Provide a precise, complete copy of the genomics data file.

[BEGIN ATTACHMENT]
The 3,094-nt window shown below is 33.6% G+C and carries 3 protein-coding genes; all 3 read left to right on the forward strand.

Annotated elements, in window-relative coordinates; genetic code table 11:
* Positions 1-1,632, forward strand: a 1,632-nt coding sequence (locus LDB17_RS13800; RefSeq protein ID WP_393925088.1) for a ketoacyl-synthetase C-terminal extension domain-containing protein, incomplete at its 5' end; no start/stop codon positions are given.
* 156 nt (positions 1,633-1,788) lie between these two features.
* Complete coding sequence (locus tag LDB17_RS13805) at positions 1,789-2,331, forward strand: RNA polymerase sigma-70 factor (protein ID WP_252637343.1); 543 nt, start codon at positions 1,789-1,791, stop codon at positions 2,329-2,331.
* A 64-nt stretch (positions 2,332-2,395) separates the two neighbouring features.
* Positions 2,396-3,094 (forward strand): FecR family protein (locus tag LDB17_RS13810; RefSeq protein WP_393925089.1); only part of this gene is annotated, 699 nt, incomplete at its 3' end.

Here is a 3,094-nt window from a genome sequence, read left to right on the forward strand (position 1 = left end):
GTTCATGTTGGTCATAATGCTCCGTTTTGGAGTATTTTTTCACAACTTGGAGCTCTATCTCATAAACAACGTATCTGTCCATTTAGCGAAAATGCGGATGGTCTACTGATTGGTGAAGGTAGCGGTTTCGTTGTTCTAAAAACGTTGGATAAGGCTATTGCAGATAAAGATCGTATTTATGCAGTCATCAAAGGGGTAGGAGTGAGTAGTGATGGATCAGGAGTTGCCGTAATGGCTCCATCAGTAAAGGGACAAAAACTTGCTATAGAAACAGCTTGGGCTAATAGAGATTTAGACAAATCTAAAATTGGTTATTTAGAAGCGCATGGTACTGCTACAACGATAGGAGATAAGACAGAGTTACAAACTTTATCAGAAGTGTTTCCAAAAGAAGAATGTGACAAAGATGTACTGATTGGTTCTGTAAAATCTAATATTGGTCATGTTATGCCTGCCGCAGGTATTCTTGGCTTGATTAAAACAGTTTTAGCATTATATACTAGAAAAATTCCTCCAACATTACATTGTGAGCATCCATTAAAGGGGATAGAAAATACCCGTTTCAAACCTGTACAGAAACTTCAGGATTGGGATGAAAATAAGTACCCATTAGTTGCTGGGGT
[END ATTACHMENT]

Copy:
The 3,094-nt window shown below is 33.6% G+C and carries 3 protein-coding genes; all 3 read left to right on the forward strand.

Annotated elements, in window-relative coordinates; genetic code table 11:
* Positions 1-1,632, forward strand: a 1,632-nt coding sequence (locus LDB17_RS13800; RefSeq protein ID WP_393925088.1) for a ketoacyl-synthetase C-terminal extension domain-containing protein, incomplete at its 5' end; no start/stop codon positions are given.
* 156 nt (positions 1,633-1,788) lie between these two features.
* Complete coding sequence (locus tag LDB17_RS13805) at positions 1,789-2,331, forward strand: RNA polymerase sigma-70 factor (protein ID WP_252637343.1); 543 nt, start codon at positions 1,789-1,791, stop codon at positions 2,329-2,331.
* A 64-nt stretch (positions 2,332-2,395) separates the two neighbouring features.
* Positions 2,396-3,094 (forward strand): FecR family protein (locus tag LDB17_RS13810; RefSeq protein WP_393925089.1); only part of this gene is annotated, 699 nt, incomplete at its 3' end.

Here is a 3,094-nt window from a genome sequence, read left to right on the forward strand (position 1 = left end):
GTTCATGTTGGTCATAATGCTCCGTTTTGGAGTATTTTTTCACAACTTGGAGCTCTATCTCATAAACAACGTATCTGTCCATTTAGCGAAAATGCGGATGGTCTACTGATTGGTGAAGGTAGCGGTTTCGTTGTTCTAAAAACGTTGGATAAGGCTATTGCAGATAAAGATCGTATTTATGCAGTCATCAAAGGGGTAGGAGTGAGTAGTGATGGATCAGGAGTTGCCGTAATGGCTCCATCAGTAAAGGGACAAAAACTTGCTATAGAAACAGCTTGGGCTAATAGAGATTTAGACAAATCTAAAATTGGTTATTTAGAAGCGCATGGTACTGCTACAACGATAGGAGATAAGACAGAGTTACAAACTTTATCAGAAGTGTTTCCAAAAGAAGAATGTGACAAAGATGTACTGATTGGTTCTGTAAAATCTAATATTGGTCATGTTATGCCTGCCGCAGGTATTCTTGGCTTGATTAAAACAGTTTTAGCATTATATACTAGAAAAATTCCTCCAACATTACATTGTGAGCATCCATTAAAGGGGATAGAAAATACCCGTTTCAAACCTGTACAGAAACTTCAGGATTGGGATGAAAATAAGTACCCATTAGTTGCTGGGGT